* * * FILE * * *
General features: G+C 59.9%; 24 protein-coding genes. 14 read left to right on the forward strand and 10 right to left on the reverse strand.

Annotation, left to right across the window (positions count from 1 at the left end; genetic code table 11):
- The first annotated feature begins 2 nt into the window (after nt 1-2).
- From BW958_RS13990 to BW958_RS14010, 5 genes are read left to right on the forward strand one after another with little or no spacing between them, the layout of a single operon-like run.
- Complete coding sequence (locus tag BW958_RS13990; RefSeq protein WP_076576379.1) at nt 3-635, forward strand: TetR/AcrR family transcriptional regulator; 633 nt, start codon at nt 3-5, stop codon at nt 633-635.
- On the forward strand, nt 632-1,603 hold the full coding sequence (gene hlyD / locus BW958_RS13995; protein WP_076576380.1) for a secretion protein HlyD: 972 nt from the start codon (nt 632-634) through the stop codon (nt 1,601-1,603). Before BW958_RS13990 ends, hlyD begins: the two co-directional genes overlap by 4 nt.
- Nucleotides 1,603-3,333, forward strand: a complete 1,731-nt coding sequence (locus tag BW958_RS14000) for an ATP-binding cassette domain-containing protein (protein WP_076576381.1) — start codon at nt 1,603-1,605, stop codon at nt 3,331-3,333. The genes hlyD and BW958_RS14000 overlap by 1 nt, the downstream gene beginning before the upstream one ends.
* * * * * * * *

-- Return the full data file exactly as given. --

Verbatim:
General features: G+C 59.9%; 24 protein-coding genes. 14 read left to right on the forward strand and 10 right to left on the reverse strand.

Annotation, left to right across the window (positions count from 1 at the left end; genetic code table 11):
- The first annotated feature begins 2 nt into the window (after nt 1-2).
- From BW958_RS13990 to BW958_RS14010, 5 genes are read left to right on the forward strand one after another with little or no spacing between them, the layout of a single operon-like run.
- Complete coding sequence (locus tag BW958_RS13990; RefSeq protein WP_076576379.1) at nt 3-635, forward strand: TetR/AcrR family transcriptional regulator; 633 nt, start codon at nt 3-5, stop codon at nt 633-635.
- On the forward strand, nt 632-1,603 hold the full coding sequence (gene hlyD / locus BW958_RS13995; protein WP_076576380.1) for a secretion protein HlyD: 972 nt from the start codon (nt 632-634) through the stop codon (nt 1,601-1,603). Before BW958_RS13990 ends, hlyD begins: the two co-directional genes overlap by 4 nt.
- Nucleotides 1,603-3,333, forward strand: a complete 1,731-nt coding sequence (locus tag BW958_RS14000) for an ATP-binding cassette domain-containing protein (protein WP_076576381.1) — start codon at nt 1,603-1,605, stop codon at nt 3,331-3,333. The genes hlyD and BW958_RS14000 overlap by 1 nt, the downstream gene beginning before the upstream one ends.